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Consider a thought experiment where there is a point mass M present in empty universe. Then another point mass m materializes (This is ONLY a thought experiment) at a distance of 1 light year from M. Then m creates a gravitational field around it which take a year to reach M. But since M was already present, it's gravitational field also is already present. Thus m experiences a force of attraction as soon as it materializes. Then there is an action on m but there is no immediate reaction. Thus Newton's third law is broken. What is going wrong in this thought experiment? Or is Newton's third law not obeyed in this case?

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    $\begingroup$ Re, "gravitational field...which take a year to reach M." That is not how gravity is modeled in Newtonian mechanics. You might then conclude that Newtonian mechanics does not accurately model how the Universe actually works on a large scale, and you would be correct in reaching that conclusion. $\endgroup$ Commented Mar 5, 2019 at 16:55

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What is going wrong in this thought experiment?

When analyzing a thought experiment it is important to explicitly identify which laws of physics you are using for the analysis. In this case the two relevant laws would be either Newton’s universal law of gravitation or Einstein’s general relativity.

Newtonian gravity: under Newtonian gravity there is no finite propagation speed for gravity. As soon as the new mass appears it’s gravitational field instantaneously permeates the universe. The force is immediately felt by the original mass and Newton’s third law holds at all times.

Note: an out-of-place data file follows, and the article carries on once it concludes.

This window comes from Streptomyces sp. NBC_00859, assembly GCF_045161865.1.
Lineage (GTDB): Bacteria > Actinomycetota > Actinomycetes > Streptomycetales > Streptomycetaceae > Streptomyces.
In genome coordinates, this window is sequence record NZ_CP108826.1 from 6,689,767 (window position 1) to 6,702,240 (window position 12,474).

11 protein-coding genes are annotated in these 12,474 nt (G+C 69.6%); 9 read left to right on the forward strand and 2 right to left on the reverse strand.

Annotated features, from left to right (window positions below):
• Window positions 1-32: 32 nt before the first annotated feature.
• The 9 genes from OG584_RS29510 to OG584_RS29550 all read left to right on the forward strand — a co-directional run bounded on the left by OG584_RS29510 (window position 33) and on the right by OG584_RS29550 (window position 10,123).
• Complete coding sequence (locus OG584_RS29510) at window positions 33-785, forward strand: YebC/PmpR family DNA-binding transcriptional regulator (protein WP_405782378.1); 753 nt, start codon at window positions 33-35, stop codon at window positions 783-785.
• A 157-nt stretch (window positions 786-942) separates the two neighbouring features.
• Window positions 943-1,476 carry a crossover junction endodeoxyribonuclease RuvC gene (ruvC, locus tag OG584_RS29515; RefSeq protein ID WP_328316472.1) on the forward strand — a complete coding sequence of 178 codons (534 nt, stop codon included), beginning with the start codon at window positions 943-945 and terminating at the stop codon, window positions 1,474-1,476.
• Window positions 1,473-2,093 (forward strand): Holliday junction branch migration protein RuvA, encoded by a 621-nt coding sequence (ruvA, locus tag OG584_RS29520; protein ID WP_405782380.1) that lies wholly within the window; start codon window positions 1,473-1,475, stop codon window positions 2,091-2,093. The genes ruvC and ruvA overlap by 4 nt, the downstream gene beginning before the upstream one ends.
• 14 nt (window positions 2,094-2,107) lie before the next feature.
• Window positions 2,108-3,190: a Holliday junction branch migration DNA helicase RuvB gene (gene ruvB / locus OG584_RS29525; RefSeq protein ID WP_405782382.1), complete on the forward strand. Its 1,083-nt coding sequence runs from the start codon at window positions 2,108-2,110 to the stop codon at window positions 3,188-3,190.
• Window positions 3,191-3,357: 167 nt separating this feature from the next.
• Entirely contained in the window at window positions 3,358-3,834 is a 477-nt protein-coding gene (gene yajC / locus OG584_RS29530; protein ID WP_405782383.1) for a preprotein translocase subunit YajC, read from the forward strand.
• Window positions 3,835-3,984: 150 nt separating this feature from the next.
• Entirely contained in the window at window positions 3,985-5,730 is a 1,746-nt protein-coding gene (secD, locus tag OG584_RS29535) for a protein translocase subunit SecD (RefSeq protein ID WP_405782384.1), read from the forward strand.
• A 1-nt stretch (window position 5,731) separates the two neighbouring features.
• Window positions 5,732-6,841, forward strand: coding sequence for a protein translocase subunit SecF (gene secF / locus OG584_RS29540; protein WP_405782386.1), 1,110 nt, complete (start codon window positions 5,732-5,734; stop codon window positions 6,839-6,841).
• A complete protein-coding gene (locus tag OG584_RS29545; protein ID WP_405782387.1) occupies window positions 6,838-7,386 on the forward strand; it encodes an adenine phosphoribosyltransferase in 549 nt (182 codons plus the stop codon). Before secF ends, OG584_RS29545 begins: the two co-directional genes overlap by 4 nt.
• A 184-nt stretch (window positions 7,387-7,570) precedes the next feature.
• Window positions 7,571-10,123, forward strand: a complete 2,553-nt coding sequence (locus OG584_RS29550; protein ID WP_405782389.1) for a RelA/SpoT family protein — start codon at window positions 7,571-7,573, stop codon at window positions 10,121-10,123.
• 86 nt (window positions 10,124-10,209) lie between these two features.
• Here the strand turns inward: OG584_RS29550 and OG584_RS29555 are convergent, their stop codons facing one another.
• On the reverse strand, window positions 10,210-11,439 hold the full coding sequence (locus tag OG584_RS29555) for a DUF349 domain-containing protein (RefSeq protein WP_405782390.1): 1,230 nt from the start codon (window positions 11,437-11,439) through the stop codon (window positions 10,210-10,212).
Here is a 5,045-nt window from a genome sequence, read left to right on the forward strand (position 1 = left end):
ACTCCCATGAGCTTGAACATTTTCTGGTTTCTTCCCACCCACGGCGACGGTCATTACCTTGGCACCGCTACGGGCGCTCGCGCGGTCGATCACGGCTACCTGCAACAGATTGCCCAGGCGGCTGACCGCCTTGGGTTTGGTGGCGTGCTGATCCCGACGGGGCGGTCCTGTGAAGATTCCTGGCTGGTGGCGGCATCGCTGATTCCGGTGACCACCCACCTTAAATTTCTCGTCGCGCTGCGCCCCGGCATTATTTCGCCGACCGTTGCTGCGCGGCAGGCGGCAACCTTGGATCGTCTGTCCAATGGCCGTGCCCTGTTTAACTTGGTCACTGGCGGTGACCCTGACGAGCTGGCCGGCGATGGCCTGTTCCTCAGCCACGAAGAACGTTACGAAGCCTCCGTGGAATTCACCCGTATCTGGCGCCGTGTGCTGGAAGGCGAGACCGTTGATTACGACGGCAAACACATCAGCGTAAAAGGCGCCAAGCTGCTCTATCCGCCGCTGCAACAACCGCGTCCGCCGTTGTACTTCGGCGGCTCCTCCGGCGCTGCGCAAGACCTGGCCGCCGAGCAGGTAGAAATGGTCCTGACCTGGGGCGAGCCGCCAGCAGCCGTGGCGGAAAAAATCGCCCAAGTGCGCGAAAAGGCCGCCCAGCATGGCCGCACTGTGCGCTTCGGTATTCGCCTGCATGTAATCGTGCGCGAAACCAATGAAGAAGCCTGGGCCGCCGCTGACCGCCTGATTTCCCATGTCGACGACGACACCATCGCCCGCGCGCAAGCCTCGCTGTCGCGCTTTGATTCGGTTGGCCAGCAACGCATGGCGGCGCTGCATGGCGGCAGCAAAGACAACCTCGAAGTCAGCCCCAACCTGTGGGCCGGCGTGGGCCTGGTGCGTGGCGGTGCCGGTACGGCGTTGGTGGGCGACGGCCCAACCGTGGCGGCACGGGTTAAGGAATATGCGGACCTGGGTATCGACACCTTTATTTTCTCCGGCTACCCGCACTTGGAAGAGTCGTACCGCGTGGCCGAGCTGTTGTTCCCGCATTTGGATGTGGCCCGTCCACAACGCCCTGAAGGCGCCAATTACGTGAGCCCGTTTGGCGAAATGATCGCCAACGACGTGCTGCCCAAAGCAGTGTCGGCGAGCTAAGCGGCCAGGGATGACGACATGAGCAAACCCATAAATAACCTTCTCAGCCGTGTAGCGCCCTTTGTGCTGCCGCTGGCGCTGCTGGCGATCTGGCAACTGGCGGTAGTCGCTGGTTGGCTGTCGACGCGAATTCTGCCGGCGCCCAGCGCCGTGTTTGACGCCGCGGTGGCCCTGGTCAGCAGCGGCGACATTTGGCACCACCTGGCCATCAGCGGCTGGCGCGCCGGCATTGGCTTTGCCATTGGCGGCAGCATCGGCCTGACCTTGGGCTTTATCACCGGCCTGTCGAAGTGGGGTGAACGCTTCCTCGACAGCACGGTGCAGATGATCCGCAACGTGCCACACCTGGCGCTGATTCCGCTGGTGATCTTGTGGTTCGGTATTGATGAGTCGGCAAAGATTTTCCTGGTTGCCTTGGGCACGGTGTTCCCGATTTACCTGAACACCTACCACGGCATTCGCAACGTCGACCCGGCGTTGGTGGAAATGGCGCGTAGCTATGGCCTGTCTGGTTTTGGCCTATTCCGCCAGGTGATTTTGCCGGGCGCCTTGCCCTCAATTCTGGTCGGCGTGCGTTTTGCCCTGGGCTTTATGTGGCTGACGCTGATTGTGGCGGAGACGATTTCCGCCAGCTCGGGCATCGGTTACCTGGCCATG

General relativity: under GR Newton’s third law needs to be generalized. What holds in GR is not exactly Newton’s third law, but rather the local conservation of momentum. This includes any momentum carried by fields as well as the momentum of any objects. Also, in GR you cannot simply have matter appear, it must be created from energy, and that energy gravitates just as much as the matter. So in this scenario to have the matter appear would require gathering energy, and the energy would gravitate just as the matter, with any discrepancies between the changes in momentum of the two objects being momentum carried in the fields.

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  • $\begingroup$ I know that you can't have matter appear out of nowhere. But I wanted to know what would happen if such a mass came into existence. Thanks for your answer. $\endgroup$ Commented Mar 5, 2019 at 17:28
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    $\begingroup$ It isn’t a problem with Newtonian gravity to have matter just appear. Although there is no physical mechanisms for matter to appear, Newtonian gravity is consistent with the idea. But with GR it is different. Matter just appearing explicitly violates the Einstein Field Equations. So GR is fundamentally incompatible with the “just appearing” scenario. You cannot logically have both matter just appearing and GR, they are contradictory premises. $\endgroup$
    – Dale
    Commented Mar 5, 2019 at 19:27
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As a few comments suggest, due to the conservation of four-momentum, massive particles can't pop into existence without the requisite energy being present in the locality. This requisite energy would have a gravitational influence according to general relativity and thus, your framing of the question makes it look moot given this understanding.